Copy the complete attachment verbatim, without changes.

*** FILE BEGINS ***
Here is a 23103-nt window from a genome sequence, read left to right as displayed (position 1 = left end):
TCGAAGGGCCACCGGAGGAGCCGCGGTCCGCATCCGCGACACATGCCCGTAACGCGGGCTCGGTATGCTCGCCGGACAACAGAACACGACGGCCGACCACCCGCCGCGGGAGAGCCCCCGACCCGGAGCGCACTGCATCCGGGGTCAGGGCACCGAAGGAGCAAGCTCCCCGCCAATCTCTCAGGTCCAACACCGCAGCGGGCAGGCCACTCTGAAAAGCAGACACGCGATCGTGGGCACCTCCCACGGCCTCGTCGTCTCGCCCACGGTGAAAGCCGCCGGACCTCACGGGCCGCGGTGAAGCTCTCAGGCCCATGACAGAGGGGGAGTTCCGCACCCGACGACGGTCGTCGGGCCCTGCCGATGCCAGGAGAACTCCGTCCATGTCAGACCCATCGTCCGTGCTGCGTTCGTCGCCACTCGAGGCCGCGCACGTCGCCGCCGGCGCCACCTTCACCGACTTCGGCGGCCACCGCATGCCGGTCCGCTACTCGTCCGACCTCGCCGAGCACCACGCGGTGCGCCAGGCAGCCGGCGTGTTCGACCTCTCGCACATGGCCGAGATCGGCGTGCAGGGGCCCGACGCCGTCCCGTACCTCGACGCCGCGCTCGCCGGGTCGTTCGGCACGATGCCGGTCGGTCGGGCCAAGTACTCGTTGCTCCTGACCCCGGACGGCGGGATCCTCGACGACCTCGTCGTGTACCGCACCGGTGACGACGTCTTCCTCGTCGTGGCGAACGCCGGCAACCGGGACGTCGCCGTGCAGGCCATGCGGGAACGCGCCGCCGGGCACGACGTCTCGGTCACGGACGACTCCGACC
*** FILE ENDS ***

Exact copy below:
Here is a 23103-nt window from a genome sequence, read left to right as displayed (position 1 = left end):
TCGAAGGGCCACCGGAGGAGCCGCGGTCCGCATCCGCGACACATGCCCGTAACGCGGGCTCGGTATGCTCGCCGGACAACAGAACACGACGGCCGACCACCCGCCGCGGGAGAGCCCCCGACCCGGAGCGCACTGCATCCGGGGTCAGGGCACCGAAGGAGCAAGCTCCCCGCCAATCTCTCAGGTCCAACACCGCAGCGGGCAGGCCACTCTGAAAAGCAGACACGCGATCGTGGGCACCTCCCACGGCCTCGTCGTCTCGCCCACGGTGAAAGCCGCCGGACCTCACGGGCCGCGGTGAAGCTCTCAGGCCCATGACAGAGGGGGAGTTCCGCACCCGACGACGGTCGTCGGGCCCTGCCGATGCCAGGAGAACTCCGTCCATGTCAGACCCATCGTCCGTGCTGCGTTCGTCGCCACTCGAGGCCGCGCACGTCGCCGCCGGCGCCACCTTCACCGACTTCGGCGGCCACCGCATGCCGGTCCGCTACTCGTCCGACCTCGCCGAGCACCACGCGGTGCGCCAGGCAGCCGGCGTGTTCGACCTCTCGCACATGGCCGAGATCGGCGTGCAGGGGCCCGACGCCGTCCCGTACCTCGACGCCGCGCTCGCCGGGTCGTTCGGCACGATGCCGGTCGGTCGGGCCAAGTACTCGTTGCTCCTGACCCCGGACGGCGGGATCCTCGACGACCTCGTCGTGTACCGCACCGGTGACGACGTCTTCCTCGTCGTGGCGAACGCCGGCAACCGGGACGTCGCCGTGCAGGCCATGCGGGAACGCGCCGCCGGGCACGACGTCTCGGTCACGGACGACTCCGACC